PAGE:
Politicians, commentators, business leaders, and common Americans have argued to death what Obamacare will mean for America, questioning whether it will expand the powers of the federal government too far, or hurt small businesses, or put a heavy burden on the country’s finances. But one thing is clear: health insurance companies will have to reinvent themselves, and re-price their services to comply with the requirements of this healthcare reform.
The requirements of the Affordable Care Act, which was championed by President Barack Obama, will bring sweeping changes to healthcare in the United States; insurers can no longer deny coverage due to preexisting conditions; preventative care and wellness screenings are now available at no additional cost; lifetime dollar limits on health plans have been eliminated; and superstore-like state health exchanges are meant to make shopping for health insurance easier and more affordable.
“It’s an enormous change,” Tom Billet, a senior consultant for the risk management firm Towers Watson, told Bankrate. An enormous change that will likely trickle down to consumers. As insurance policies change, patients may experience short-term price increases and perhaps some confusion during the transition. But health insurance in America was never a static entity; over the past several decades, the system has evolved. In that time frame, health insurance transformed from a small industry that primarily designed group plans that employers offered to workers, to one that was suited to the early detection and treatment of chronic diseases.
The focus on more expensive care has, in part, caused the number of employer-sponsored healthcare plans to decline. The percentage of Americans covered by health insurance at work has fallen from 64.4 percent in 1997 to 55.1 percent in 2011, according to U.S. Census Bureau figures. And insurance companies have decided that they no longer want patients to wait for an emergency before going to the doctor. “The healthcare system was largely focused on acute care,” Susan Pisano, a spokeswoman for America’s Health Insurance Plans, an industry trade group, told Bankrates. “You broke your arm, went to the doctor, and got it set.” Insurers now believe that detecting and treating diseases early can bring long-term savings that compensate their investment in “free” preventative care.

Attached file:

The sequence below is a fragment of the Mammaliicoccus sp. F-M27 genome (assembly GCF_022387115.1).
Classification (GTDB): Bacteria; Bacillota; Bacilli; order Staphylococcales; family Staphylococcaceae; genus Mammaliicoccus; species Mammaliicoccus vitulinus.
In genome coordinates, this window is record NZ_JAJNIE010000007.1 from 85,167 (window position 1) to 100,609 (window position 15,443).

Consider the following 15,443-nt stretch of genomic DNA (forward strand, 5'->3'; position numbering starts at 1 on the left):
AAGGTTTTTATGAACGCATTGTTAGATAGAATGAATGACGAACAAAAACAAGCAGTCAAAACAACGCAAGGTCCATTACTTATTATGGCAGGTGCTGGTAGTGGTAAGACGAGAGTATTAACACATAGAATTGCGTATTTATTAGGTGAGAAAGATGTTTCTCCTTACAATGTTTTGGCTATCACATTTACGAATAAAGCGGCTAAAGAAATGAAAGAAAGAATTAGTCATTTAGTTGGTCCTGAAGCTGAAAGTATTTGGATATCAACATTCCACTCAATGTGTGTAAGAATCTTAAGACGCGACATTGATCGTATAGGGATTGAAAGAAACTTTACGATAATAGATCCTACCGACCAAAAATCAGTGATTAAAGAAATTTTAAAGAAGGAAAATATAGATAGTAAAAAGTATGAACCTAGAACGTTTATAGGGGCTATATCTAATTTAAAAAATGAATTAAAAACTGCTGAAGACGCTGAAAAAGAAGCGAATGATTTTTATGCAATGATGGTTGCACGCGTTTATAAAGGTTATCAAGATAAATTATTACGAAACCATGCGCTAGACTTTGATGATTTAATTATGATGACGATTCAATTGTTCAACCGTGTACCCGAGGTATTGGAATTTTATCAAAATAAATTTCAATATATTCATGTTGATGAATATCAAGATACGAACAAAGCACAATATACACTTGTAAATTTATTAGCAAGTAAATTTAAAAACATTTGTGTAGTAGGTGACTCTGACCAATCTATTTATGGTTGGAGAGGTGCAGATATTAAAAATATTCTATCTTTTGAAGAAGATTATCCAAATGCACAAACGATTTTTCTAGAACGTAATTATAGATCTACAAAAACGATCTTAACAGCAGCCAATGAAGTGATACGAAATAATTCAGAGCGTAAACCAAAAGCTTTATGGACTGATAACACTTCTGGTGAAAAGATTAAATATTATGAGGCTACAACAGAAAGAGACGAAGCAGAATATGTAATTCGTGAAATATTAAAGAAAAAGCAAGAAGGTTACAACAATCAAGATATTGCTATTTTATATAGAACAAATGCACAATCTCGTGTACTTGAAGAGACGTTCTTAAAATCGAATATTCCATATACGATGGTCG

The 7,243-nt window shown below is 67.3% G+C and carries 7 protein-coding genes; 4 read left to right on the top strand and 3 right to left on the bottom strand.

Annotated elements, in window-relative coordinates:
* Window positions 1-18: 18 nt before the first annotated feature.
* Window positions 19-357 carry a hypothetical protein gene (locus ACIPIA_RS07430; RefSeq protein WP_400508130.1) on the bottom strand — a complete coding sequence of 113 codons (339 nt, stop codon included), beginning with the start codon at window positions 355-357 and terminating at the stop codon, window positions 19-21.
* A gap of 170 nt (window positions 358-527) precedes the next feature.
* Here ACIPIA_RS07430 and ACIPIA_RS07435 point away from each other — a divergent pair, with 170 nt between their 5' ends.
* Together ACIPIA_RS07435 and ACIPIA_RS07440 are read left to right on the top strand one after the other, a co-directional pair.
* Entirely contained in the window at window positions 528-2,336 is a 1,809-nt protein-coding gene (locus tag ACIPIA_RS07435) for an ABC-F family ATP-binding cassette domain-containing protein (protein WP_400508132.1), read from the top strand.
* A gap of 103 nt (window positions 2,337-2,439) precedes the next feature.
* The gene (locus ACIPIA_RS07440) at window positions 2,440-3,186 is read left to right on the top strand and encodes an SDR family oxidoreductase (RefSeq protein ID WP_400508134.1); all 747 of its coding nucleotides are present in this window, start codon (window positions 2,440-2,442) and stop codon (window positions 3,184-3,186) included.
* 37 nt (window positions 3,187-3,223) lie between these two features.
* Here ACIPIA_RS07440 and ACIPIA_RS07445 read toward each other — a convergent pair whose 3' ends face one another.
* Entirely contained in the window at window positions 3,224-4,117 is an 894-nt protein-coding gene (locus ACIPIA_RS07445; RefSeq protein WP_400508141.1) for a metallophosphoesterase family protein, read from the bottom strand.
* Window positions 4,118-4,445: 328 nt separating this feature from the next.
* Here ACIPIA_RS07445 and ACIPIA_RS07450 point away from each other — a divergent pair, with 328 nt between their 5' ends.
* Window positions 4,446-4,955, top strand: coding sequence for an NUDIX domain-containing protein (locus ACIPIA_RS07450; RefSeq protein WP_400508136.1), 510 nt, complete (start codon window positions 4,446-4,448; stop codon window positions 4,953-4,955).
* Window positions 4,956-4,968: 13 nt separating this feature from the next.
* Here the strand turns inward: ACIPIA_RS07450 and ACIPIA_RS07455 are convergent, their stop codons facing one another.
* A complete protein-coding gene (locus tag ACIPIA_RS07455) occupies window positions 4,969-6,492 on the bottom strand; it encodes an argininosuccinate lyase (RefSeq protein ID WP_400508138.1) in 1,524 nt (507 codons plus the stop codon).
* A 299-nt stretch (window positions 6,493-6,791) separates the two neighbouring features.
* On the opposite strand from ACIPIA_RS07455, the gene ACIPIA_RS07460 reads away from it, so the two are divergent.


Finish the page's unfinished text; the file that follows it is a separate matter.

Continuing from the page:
Obamacare’s implementation has come amid this gradual transformation. The Affordable Care Act, which requires most Americans to obtain health insurance beginning in 2014, will bring insurers an additional 30 million new customers, and the insurance industry that has been focused on selling group plans to employers will now need to recreate itself to cater to a new market of individual consumers. Billet said that insurers are still not sure how expensive it will be to provide healthcare to these new customers, many of whom are not working and have not been insured for a long time. These issues could result in higher rates from providers, at least initially. “Being able to accurately price and run plans without dramatic premium increases in the first few years would be the biggest challenge,” he added.
But not all health insurance companies will be able to enter the lucrative new exchange market, because their health plans lack a “good housekeeping” seal, said Deborah Chollet, a senior fellow at Mathematica Policy Research in Washington, D.C. “To get into an exchange, a carrier has to be certified by the National Committee of Quality Assurance or other certification agency,” says Chollet. “With no incentive to do so, many insurers never gave a thought to certification.” To receive a certification, insurers need their quality to be rated by doctors and hospitals.
Because of the increased requirements of Obamacare, health reform has fueled a mania of mergers and acquisitions, and many large group insurers have acquired smaller carriers that cater to individuals.
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